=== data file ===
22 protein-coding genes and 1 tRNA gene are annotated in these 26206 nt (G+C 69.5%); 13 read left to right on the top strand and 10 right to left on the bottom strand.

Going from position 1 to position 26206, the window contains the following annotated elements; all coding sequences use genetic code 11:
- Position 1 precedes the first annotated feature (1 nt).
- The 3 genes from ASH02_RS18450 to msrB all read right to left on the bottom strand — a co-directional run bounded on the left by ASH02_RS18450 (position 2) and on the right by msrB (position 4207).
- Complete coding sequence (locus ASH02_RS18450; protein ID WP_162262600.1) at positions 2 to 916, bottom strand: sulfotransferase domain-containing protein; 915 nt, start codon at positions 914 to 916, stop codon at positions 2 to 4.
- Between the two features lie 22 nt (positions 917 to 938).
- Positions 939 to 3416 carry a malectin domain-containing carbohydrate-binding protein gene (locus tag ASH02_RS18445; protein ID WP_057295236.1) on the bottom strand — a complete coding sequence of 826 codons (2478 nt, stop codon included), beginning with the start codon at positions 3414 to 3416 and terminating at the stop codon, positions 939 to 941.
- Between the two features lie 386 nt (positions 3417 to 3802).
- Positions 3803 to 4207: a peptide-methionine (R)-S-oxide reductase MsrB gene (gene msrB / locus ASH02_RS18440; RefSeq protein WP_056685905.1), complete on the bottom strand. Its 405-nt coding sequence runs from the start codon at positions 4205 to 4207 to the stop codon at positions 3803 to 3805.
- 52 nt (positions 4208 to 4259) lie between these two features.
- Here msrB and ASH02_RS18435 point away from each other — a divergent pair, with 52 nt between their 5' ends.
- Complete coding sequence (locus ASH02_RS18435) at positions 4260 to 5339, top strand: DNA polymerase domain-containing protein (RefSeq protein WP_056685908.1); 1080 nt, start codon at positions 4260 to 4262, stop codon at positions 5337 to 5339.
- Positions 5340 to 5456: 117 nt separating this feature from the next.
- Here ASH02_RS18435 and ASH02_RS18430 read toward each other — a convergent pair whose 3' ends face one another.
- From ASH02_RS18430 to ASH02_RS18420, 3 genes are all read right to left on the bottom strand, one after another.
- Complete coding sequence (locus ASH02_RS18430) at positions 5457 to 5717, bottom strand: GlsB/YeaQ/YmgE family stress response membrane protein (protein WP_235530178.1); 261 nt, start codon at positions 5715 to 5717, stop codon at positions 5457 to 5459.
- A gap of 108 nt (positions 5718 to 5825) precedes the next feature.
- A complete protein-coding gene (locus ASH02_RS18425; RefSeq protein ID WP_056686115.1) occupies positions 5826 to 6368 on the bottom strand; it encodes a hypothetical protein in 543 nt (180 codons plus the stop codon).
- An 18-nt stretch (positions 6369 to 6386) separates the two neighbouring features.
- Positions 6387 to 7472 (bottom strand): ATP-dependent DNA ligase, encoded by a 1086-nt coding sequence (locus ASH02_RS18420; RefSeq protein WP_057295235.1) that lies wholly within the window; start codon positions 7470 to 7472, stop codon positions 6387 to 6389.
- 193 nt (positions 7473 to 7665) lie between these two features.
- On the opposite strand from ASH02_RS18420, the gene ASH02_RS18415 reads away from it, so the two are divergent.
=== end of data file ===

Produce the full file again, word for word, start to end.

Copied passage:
22 protein-coding genes and 1 tRNA gene are annotated in these 26206 nt (G+C 69.5%); 13 read left to right on the top strand and 10 right to left on the bottom strand.

Going from position 1 to position 26206, the window contains the following annotated elements; all coding sequences use genetic code 11:
- Position 1 precedes the first annotated feature (1 nt).
- The 3 genes from ASH02_RS18450 to msrB all read right to left on the bottom strand — a co-directional run bounded on the left by ASH02_RS18450 (position 2) and on the right by msrB (position 4207).
- Complete coding sequence (locus ASH02_RS18450; protein ID WP_162262600.1) at positions 2 to 916, bottom strand: sulfotransferase domain-containing protein; 915 nt, start codon at positions 914 to 916, stop codon at positions 2 to 4.
- Between the two features lie 22 nt (positions 917 to 938).
- Positions 939 to 3416 carry a malectin domain-containing carbohydrate-binding protein gene (locus tag ASH02_RS18445; protein ID WP_057295236.1) on the bottom strand — a complete coding sequence of 826 codons (2478 nt, stop codon included), beginning with the start codon at positions 3414 to 3416 and terminating at the stop codon, positions 939 to 941.
- Between the two features lie 386 nt (positions 3417 to 3802).
- Positions 3803 to 4207: a peptide-methionine (R)-S-oxide reductase MsrB gene (gene msrB / locus ASH02_RS18440; RefSeq protein WP_056685905.1), complete on the bottom strand. Its 405-nt coding sequence runs from the start codon at positions 4205 to 4207 to the stop codon at positions 3803 to 3805.
- 52 nt (positions 4208 to 4259) lie between these two features.
- Here msrB and ASH02_RS18435 point away from each other — a divergent pair, with 52 nt between their 5' ends.
- Complete coding sequence (locus ASH02_RS18435) at positions 4260 to 5339, top strand: DNA polymerase domain-containing protein (RefSeq protein WP_056685908.1); 1080 nt, start codon at positions 4260 to 4262, stop codon at positions 5337 to 5339.
- Positions 5340 to 5456: 117 nt separating this feature from the next.
- Here ASH02_RS18435 and ASH02_RS18430 read toward each other — a convergent pair whose 3' ends face one another.
- From ASH02_RS18430 to ASH02_RS18420, 3 genes are all read right to left on the bottom strand, one after another.
- Complete coding sequence (locus ASH02_RS18430) at positions 5457 to 5717, bottom strand: GlsB/YeaQ/YmgE family stress response membrane protein (protein WP_235530178.1); 261 nt, start codon at positions 5715 to 5717, stop codon at positions 5457 to 5459.
- A gap of 108 nt (positions 5718 to 5825) precedes the next feature.
- A complete protein-coding gene (locus ASH02_RS18425; RefSeq protein ID WP_056686115.1) occupies positions 5826 to 6368 on the bottom strand; it encodes a hypothetical protein in 543 nt (180 codons plus the stop codon).
- An 18-nt stretch (positions 6369 to 6386) separates the two neighbouring features.
- Positions 6387 to 7472 (bottom strand): ATP-dependent DNA ligase, encoded by a 1086-nt coding sequence (locus ASH02_RS18420; RefSeq protein WP_057295235.1) that lies wholly within the window; start codon positions 7470 to 7472, stop codon positions 6387 to 6389.
- 193 nt (positions 7473 to 7665) lie between these two features.
- On the opposite strand from ASH02_RS18420, the gene ASH02_RS18415 reads away from it, so the two are divergent.